Interesting evidence points towards snakes guiding the development of the visual system in primates. Lynne Isbell is a neuroscientist from UC Davis and she’s written a book called The Fruit, the Tree, and the Serpent: Why We See So Well. Isbell explains,
Primates have good visual ability not because early primates were predators but because they were prey—notably of constricting snakes … we have superb vision because our own lineage within the primates arose in Africa/Asia, where the longest and most unrelenting evolutionary exposure to venomous snakes occurred.
There is a geographical correlation between primate vision and venomous snakes. Lemurs in Madagascar have never co-existed with venomous snakes, and their visual systems are far more primitive than New World monkeys and Old World monkeys and apes that have always co-existed with venomous snakes.
I don’t know if this tells me much – but I can say that I was VERY quick to spot my python despite growing up in New Zealand one of the few snake-free landmasses on the planet… must be my primate genes?
The fear response can be tamed
In my search to understand my new-found fear of snakes, I was also quite keen to find out how I could overcome my jitters. Not liking the chances of my amygdala shriveling up, I came across a cartoon in the latest edition of Scientific American Mind , that gave me a good idea. I decided to try out very basic premise suggested in the cartoon ‘you can reduce your fear by associating positive experiences with the things you fear. It’s a process called fear extinction’. I printed out a photo of my python (note I’m now referring to him in near friendly terms), pinned it to the pinboard in my kitchen and looked at it multiple times a day while going about my normal day-to-day activities – cooking, eating, reading about neuroscience and browsing Facebook…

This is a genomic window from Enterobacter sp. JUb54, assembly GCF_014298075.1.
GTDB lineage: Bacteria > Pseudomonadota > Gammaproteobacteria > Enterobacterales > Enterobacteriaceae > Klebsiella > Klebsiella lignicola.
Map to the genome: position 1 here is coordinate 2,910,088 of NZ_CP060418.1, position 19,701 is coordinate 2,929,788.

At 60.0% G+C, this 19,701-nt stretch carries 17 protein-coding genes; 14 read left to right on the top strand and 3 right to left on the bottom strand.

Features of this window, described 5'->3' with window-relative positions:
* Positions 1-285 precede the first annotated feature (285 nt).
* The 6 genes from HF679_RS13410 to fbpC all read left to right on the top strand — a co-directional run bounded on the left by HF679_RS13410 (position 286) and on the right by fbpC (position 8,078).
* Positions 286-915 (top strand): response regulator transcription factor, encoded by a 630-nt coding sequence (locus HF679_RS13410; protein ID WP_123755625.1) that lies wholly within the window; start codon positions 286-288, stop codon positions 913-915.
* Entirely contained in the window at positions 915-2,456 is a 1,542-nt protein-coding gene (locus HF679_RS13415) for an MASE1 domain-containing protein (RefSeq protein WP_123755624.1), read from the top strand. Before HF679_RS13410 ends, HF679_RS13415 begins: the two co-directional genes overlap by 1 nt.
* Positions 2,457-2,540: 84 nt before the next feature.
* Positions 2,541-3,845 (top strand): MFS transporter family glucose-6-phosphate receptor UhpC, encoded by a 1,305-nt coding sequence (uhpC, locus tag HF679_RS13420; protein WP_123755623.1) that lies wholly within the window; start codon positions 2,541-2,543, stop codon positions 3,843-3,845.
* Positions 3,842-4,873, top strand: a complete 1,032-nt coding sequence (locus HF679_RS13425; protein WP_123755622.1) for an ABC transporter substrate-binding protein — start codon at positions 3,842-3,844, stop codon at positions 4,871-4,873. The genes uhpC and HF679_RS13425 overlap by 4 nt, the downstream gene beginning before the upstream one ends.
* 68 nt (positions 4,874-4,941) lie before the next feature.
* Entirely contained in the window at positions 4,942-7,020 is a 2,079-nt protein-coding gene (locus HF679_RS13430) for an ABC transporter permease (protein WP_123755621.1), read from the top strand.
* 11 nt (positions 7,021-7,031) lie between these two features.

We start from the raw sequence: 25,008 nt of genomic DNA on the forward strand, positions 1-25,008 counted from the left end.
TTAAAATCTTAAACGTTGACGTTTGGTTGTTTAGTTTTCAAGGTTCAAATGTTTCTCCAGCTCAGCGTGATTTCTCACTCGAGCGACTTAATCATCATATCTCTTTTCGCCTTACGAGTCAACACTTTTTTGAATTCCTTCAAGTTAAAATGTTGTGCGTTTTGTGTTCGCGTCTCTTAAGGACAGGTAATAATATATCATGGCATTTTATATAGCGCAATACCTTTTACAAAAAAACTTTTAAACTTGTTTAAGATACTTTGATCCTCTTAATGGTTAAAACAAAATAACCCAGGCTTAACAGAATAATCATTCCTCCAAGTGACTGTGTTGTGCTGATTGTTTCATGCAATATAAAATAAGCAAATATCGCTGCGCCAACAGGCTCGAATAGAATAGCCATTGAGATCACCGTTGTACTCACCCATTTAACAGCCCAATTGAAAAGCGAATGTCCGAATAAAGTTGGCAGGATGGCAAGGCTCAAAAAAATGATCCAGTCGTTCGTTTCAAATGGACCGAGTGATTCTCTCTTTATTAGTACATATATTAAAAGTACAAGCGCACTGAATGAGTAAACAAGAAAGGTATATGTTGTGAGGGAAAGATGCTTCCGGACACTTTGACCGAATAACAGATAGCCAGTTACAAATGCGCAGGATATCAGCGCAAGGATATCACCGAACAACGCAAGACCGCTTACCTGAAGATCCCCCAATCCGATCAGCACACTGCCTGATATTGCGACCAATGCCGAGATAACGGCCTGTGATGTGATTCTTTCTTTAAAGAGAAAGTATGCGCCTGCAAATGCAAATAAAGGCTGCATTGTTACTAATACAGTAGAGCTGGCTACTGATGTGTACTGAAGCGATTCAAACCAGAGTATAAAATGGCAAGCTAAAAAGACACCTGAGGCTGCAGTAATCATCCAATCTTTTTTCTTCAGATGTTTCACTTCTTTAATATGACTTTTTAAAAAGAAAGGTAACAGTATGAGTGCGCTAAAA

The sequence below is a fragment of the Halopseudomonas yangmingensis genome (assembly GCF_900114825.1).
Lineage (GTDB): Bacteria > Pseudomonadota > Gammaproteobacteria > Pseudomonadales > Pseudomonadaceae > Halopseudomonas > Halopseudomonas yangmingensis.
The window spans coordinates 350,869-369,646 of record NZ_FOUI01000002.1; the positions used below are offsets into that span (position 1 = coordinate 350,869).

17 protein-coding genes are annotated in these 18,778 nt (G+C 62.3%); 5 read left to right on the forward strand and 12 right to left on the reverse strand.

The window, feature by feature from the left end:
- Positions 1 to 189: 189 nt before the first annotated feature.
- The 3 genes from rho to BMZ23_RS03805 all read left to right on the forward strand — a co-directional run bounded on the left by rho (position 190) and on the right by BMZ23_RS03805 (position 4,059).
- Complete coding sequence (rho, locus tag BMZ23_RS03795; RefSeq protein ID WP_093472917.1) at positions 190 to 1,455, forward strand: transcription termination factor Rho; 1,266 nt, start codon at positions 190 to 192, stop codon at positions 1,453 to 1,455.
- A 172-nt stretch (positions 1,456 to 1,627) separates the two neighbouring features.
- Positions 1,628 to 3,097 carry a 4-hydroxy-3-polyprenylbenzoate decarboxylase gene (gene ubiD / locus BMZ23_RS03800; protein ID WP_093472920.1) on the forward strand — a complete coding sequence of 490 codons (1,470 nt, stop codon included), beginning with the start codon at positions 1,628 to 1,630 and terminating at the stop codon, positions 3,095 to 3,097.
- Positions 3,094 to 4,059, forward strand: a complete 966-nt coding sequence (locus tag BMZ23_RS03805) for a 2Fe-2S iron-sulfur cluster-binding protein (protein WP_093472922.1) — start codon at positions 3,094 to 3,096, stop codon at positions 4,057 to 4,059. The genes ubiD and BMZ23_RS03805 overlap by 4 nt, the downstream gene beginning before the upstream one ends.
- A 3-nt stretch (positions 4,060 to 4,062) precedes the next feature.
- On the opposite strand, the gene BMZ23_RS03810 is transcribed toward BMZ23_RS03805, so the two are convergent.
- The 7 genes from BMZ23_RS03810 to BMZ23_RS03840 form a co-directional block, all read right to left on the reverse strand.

I’m happy to report that couple of weeks later, it seems to be working. I’m not performing my meerkat impression every time I walk out the door. And, I can quite happily look at the photo without getting the heeby-jeebies! Fear overcome! For now at least…
Finally, in my quest to understand the fear of snakes, I found the DH Lawrence poem ‘Snake’, which I think quite aptly sums up my hot hot day in late August …
A snake came to my water-trough
On a hot, hot day, and I in pyjamas for the heat,
To drink there
But must I confess how I liked him,
How glad I was he had come like a guest in quiet, to drink at my water-trough
And depart peaceful, pacified, and thankless,
Into the burning bowels of this earth?
Was it cowardice, that I dared not kill him?
Was it perversity, that I longed to talk to him?
Was it humility, to feel so honoured?
I felt so honoured
And yet those voices: If you were not afraid, you would kill him!
And truly I was afraid, I was most afraid,
But even so, honoured still more
That he should seek my hospitality
From out the dark door of the secret earth.
Ohman 2009. Of snakes and faces: An evolutionary perspective on the psychology of fear. Scandinavian Journal of Psychology. 50: 543–552. Isbell 2009. The Fruit, the Tree, and the Serpent: Why We See So Well. Harvard University Pres. Feinstein 2011, The Human Amygdala and the Induction and Experience of Fear. Current Biology 21, 34–38.
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About Dr Sarah
I’m an Oxford University-educated neuroscientist, presenter of ABC Catalyst, director of The Neuroscience Academy, and author of The Women's Brain Book. The neuroscience of health, hormones and happiness.
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I’m sure I have grown several new synapses just by reading this post and learning about my fears. I’m not sure though that I will ever be comfortable with snakes. We have a gorgeous stretch of bushland over the road from our home, which as you say is lovely for seeing native birds as well as the occasional kangaroo, wombat and even some lawn-digging bandicoots. About five years ago our neighbour found a brown snake inside her house…eeek. I still look very carefully before I step outside the door. It’s become a habit.